The Wari Site Museum is an archeological museum located near the archeological complex of Wari, in the department of Ayacucho.

The collection is made up of ceramics, bone remains and lithic objects discovered during the research excavations. It has photographs and engravings that explain about the Wari culture.

This archaeological complex belonging to the Wari culture (600-1100 AD) is one of the largest urban centers of ancient Peru that occupies an area of approximately 2,000 hectares. It is in the central urban nucleus where the main buildings are located.

Chronologically it is related to the Middle Horizon and the first references can be traced in some chronicles such as that of Pedro Cieza de León, which dates from 1553.

It consists of different sectors called “neighbourhoods”;. The buildings are made of stone and clay covered with a fine plaster, mostly painted with red and white. Several structures stand out among them: Vegachayoc Moqo, Templo Mayor, Mongachayoc (underground gallery to be used as a collective burial place), Cheqo Wasi (also known as the  “Wasi”) used as a funerary structure), Turquesayoc (possible neighborhood of jewelry artisans), among others.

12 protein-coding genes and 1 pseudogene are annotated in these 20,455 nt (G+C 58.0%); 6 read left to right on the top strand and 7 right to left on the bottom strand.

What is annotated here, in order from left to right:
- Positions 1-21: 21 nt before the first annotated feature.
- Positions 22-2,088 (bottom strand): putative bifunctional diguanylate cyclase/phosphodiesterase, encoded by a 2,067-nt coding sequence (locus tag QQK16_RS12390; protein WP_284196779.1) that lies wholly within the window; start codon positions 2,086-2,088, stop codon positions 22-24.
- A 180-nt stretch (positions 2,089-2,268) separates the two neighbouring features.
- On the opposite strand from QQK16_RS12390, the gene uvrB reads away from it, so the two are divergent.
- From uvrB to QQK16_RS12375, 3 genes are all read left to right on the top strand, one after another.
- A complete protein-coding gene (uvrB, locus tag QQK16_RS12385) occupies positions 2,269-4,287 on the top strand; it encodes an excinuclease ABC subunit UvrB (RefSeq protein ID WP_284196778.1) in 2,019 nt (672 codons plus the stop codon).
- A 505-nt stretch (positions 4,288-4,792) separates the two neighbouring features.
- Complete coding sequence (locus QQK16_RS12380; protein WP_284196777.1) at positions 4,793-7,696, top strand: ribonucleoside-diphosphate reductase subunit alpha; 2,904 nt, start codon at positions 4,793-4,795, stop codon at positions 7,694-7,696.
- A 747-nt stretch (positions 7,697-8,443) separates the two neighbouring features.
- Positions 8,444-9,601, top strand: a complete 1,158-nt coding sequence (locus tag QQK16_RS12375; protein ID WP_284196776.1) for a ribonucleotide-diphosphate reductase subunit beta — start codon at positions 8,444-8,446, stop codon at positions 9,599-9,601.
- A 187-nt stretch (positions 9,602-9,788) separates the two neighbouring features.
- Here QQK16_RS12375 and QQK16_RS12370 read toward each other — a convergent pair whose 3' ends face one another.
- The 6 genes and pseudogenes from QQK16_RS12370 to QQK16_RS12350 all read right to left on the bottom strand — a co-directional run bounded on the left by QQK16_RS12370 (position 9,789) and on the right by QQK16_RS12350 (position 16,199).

This complex has a site museum that exhibits archaeological material from the excavations at the site (ceramic vessels, clay, bone fragments, lithic, among others) and complements it with photographs and dioramas.

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Ayacucho  Ayacucho – The city of churches On quite adventurous routes to Cusco on the central Andean highlands, one comes to the picturesque colonial town of Ayacucho. The name Ayacucho comes from the Quechua; aya means death or soul, cuchu hinterland. With its friendly inhabitants, the above-average number of churches and art museums Ayacucho is Read more

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